Preferably the decision as to shape class is made by which decision value is most commonly identified by all the possible different tables.
The shape class decision may also be made by a hierarchical decision process.
It is preferred that said tables are generated by a training procedure in which, for each shape class, a statistically significant sample of objects falling within that class are fed through apparatus for classifying or sorting, further programmed to derive said table. However, it is not necessary to use a training procedure, and tables derived on another apparatus, or even by a computational method, may be used instead. Said groups are preferably pairs, but it is possible to form the table on the basis of groups of three or more primary shape parameters.
The invention will be further described, by way of example, with reference to the accompanying drawings, in which:
FIG. 1 is a schematic, isometric view of viewing apparatus for use with the invention;
FIG. 2 is a block diagram of the electronics of the apparatus;
FIG. 3 is a block diagram of the decision tree of the apparatus;
FIG. 4 to 7 represent the functions carried out in the function cards shown in FIG. 2;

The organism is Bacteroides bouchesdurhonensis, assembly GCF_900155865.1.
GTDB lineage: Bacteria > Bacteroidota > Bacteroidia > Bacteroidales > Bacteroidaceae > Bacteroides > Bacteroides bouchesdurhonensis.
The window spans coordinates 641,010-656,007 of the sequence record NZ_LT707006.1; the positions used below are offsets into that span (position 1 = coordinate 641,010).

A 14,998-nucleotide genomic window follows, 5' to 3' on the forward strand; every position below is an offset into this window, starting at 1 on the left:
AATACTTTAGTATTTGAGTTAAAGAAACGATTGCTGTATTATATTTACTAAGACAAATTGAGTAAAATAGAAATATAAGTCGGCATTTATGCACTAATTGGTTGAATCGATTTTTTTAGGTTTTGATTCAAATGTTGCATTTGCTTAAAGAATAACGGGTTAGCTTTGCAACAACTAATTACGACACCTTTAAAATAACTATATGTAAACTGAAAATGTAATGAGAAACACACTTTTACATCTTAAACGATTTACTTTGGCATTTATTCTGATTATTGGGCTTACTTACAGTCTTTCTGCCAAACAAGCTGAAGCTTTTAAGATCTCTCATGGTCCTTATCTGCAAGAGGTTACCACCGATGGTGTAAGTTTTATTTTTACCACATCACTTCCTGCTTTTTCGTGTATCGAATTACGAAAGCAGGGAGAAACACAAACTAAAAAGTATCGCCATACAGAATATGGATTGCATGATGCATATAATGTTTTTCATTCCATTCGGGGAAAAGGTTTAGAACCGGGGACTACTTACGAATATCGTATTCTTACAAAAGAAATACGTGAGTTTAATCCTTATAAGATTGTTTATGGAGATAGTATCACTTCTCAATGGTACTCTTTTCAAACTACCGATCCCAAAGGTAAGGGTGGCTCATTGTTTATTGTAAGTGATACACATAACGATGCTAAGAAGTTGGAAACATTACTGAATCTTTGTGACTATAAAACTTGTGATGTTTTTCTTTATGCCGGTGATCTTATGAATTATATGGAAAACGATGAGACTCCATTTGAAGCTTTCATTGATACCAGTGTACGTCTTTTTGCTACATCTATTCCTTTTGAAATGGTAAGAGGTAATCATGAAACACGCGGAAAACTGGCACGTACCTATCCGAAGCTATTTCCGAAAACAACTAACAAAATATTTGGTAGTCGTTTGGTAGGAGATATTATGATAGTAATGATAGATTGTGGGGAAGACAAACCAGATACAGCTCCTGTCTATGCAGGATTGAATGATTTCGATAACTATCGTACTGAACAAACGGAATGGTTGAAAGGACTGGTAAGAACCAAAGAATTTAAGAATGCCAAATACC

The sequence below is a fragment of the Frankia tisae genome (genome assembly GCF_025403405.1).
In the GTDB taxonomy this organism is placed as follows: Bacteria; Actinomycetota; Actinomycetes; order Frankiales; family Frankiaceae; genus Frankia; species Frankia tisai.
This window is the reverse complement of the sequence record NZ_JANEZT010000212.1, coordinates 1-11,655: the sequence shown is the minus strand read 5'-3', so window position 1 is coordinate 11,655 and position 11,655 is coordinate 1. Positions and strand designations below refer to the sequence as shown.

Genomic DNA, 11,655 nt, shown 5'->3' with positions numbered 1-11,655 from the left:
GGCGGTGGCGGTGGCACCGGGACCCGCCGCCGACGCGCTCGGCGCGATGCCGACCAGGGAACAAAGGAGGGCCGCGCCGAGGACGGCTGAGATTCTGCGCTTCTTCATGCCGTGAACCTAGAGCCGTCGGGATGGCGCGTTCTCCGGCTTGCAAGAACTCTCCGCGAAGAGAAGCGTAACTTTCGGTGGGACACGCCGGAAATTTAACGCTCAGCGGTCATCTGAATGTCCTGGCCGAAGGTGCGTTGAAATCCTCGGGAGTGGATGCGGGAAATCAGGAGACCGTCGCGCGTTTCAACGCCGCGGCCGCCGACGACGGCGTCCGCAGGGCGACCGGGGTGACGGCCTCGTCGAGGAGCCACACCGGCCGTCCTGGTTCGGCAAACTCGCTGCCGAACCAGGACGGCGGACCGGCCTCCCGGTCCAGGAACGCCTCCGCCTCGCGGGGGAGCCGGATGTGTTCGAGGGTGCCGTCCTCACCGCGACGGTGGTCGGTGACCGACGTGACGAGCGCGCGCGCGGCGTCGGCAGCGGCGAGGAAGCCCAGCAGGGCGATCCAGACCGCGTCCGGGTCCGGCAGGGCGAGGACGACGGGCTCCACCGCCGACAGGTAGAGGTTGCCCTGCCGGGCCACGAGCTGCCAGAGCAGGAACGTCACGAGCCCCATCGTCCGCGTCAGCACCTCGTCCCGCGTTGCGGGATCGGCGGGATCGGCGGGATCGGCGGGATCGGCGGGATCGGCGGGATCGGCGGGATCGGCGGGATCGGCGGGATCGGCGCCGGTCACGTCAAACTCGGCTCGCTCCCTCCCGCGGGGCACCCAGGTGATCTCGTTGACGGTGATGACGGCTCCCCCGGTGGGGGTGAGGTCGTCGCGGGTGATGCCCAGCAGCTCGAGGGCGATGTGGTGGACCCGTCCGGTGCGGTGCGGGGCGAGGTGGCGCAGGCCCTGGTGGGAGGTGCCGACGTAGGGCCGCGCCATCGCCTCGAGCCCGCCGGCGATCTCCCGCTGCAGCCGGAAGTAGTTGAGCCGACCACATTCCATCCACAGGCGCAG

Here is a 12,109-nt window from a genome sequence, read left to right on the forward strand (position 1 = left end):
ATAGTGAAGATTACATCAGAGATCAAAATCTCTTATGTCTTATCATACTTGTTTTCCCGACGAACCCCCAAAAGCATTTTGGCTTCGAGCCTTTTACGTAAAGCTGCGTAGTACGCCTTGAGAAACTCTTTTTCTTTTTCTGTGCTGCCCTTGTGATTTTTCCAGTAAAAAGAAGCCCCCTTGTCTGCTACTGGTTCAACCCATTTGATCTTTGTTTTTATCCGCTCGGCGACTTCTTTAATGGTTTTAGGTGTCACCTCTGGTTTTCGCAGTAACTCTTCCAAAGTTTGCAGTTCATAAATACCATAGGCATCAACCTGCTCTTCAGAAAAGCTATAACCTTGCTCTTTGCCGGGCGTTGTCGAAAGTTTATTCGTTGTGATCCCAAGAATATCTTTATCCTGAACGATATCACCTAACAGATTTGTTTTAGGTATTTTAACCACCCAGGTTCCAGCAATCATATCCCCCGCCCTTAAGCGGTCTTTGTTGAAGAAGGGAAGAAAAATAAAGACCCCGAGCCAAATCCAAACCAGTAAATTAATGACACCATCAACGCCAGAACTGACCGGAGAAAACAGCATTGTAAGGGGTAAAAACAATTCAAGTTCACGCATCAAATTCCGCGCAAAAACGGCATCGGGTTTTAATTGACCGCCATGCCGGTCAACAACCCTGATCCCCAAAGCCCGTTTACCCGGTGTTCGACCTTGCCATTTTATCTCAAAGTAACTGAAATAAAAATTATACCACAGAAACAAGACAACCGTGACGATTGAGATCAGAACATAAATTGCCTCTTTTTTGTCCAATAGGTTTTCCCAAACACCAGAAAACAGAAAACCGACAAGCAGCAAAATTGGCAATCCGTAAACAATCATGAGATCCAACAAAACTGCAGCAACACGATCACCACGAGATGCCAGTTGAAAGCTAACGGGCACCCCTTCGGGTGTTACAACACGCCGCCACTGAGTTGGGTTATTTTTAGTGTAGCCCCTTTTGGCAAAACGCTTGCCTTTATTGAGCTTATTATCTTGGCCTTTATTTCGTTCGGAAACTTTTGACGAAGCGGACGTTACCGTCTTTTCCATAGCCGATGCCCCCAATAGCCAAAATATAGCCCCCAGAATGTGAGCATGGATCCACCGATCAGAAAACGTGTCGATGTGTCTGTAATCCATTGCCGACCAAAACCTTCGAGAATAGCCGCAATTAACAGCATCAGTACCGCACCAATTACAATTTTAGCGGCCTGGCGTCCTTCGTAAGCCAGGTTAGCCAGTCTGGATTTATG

FIG. 8 shows a typical frequency histogram for the linearly transformed values of one of the primary shape parameters in the training process;
FIG. 9 shows a cumulative frequency histogram for the same values in the training process;
FIG. 10 shows an occurrence map table from the training process;
FIG. 11 shows a table for a pair of secondary shape parameters (showing shape identifications for only some of the pairs of parameter values);
FIG. 12 shows a flow chart for the shape classification process; and
FIG. 13 shows a decision tree for the shape class decision process.
FIG. 1 shows a suitable feeder 1 which feeds the objects one by one vertically downwards in rapid succession. The feeder 1 is just shown schematically as suitable feeders are available. The objects should be fed at least one per second, and preferably more than five per second or ten per second, say twelve per second. The objects are accelerated within the feeder 1, and leave the feeder at a speed of say 1 m/s or preferably 2 m/s. The objects should be unrestrained as they pass through the viewing zone so that the images of the objects are not obscured by any mechanical parts, and thus the objects will be in free flight. Vertical fall is the simplest to arrange, but in theory at least the objects could be projected for instance horizontally through a viewing zone. The path 2 of the objects is indicated. The objects pass through a light curtain 3 which signals their arrival at the shape sorting zone. The light curtain 3 triggers a strobe unit formed by seven illuminators 4. Preferably, the illuminators receive white light from a laser flashlight (flash lamp) by way of fibre optics, and have a lens for forming parallel light. The light can have any suitable wavelength. The length of flash depends upon the speed of the objects, but for a speed of just over 1 m/s, the length can be 15 microseconds.